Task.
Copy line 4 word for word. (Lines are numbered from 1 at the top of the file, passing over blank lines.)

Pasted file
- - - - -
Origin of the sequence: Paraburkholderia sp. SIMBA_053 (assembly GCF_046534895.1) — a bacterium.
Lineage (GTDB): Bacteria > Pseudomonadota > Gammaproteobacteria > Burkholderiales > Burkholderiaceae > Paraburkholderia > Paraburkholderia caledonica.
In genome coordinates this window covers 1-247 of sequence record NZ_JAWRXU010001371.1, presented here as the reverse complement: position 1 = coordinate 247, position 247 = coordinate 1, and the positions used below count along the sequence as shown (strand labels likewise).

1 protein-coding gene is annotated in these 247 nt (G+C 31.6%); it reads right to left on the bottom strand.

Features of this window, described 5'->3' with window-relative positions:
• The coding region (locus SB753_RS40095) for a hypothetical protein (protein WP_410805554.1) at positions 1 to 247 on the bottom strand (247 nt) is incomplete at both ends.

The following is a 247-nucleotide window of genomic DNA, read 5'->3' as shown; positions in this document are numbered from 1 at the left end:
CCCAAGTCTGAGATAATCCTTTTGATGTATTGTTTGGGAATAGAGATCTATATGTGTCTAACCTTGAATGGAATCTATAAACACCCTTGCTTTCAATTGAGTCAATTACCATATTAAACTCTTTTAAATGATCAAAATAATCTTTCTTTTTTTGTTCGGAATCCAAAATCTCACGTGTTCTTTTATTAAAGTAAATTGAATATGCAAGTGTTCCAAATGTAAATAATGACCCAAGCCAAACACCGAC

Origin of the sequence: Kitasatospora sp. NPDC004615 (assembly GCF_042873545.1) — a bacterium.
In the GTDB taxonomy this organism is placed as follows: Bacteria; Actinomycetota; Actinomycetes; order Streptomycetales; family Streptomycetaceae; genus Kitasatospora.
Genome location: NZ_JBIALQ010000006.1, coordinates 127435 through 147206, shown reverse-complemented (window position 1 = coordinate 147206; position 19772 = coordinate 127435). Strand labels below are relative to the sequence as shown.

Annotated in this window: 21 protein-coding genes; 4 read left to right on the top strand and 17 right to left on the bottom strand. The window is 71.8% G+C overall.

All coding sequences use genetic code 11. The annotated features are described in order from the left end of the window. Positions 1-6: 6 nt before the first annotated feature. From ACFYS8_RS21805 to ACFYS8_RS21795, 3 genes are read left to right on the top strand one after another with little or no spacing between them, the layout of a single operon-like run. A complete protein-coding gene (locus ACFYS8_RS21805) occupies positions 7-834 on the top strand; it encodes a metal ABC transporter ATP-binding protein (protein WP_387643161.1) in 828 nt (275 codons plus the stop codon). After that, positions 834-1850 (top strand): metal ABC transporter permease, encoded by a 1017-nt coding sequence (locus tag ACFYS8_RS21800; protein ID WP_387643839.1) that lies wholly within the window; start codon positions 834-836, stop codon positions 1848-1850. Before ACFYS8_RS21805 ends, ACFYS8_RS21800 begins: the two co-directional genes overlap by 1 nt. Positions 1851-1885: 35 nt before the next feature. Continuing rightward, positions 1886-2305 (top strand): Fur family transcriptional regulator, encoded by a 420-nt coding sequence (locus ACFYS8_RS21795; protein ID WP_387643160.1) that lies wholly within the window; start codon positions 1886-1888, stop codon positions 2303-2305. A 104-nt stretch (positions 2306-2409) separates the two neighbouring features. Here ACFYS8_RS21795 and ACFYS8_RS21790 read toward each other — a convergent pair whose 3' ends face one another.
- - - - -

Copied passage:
1 protein-coding gene is annotated in these 247 nt (G+C 31.6%); it reads right to left on the bottom strand.